This morning, I had a bit of a perfect moment.
I had an appointment with my therapist at 10, and for some reason I asked him if he wanted me to bring him a coffee.
I don’t know why I asked if he wanted a coffee. I’m sure it was breaking some patient/client rule. You know, he promises not to disclose what I tell him, and I promise not to bring him hot caffeinated beverages.
Part of me thinks I might be the first patient to ever offer him coffee, because his was response was an enthusiastic, “Hell yes.”
This, of course, led to a dilemma- where to get the coffee. I was afraid of what he would read into it. If I got Starbucks would he think that I was denying my individuality and attempting to fit into the mainstream? If I brought Dunkin’ Donuts would he think that I thought I didn’t deserve a decent cup of coffee? If I bought McDonald’s would he think that I’ve just given up?
I had to bring something good, so I decided to go to Bridge City Coffee, a delicious little hipster coffee shop on Wade Hampton Blvd.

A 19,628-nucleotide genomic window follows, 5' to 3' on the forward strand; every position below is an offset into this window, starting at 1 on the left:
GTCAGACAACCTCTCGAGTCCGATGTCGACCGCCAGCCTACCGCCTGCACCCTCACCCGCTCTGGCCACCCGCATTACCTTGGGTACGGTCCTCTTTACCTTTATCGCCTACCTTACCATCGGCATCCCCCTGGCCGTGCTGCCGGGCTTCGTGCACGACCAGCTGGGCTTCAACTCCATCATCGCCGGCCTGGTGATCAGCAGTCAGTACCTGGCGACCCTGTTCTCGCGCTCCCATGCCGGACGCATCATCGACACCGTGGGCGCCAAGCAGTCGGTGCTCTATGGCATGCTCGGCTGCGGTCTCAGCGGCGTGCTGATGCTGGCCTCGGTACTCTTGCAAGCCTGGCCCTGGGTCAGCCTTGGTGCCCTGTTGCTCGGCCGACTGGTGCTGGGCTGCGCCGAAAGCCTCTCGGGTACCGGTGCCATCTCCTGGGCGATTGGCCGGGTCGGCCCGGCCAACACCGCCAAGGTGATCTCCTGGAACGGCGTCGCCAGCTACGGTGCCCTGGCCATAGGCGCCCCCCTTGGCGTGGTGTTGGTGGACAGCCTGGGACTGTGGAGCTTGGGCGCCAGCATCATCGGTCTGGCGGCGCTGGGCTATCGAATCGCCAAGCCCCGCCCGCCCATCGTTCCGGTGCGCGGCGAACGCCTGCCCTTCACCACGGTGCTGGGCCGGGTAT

I got there early, so I sat for a few minutes before I placed my order. Few things make me happier than a good coffee shop. When I walked in I was greeted by that smell, you know that smell- coffee freshly brewed. Beans slowly roasted. Fresh pastries on display. It’s a smell that says, “Welcome to the day. Everything’s going to be fine.”
I took a seat by the window. Jazz was playing over the speaker. My love of Jazz has been well documented over the years. It reminds me of Clara’s. Clara’s was my college coffee shop, and still my favorite place of all time. The owner, Ron, was a jazz enthusiast, and those long hours I spent in that cafe permanently fused jazz and coffee in the neural passages of my brain. When I heard the saxophone this morning I was back sitting on King Street in 1998, playing chess and drinking coffee when I should have been in class.
The weather outside this morning was grey and rainy and cold. Making this cafe on Wade Hampton Blvd even more inviting. I wanted to post up there all day. Perhaps that made the moment that much more perfect- knowing it wouldn't last long.
I wonder if I was as aware of these moments before. The truth is, it’s hard for me to remember what I was like before. The same I suppose. But different. All I know is that the perfection of that moment hit me hard. I was thankful I had chosen Bridge City. I was thankful that I was able to recognize it in real time.
And thankful that I am able to write about it later.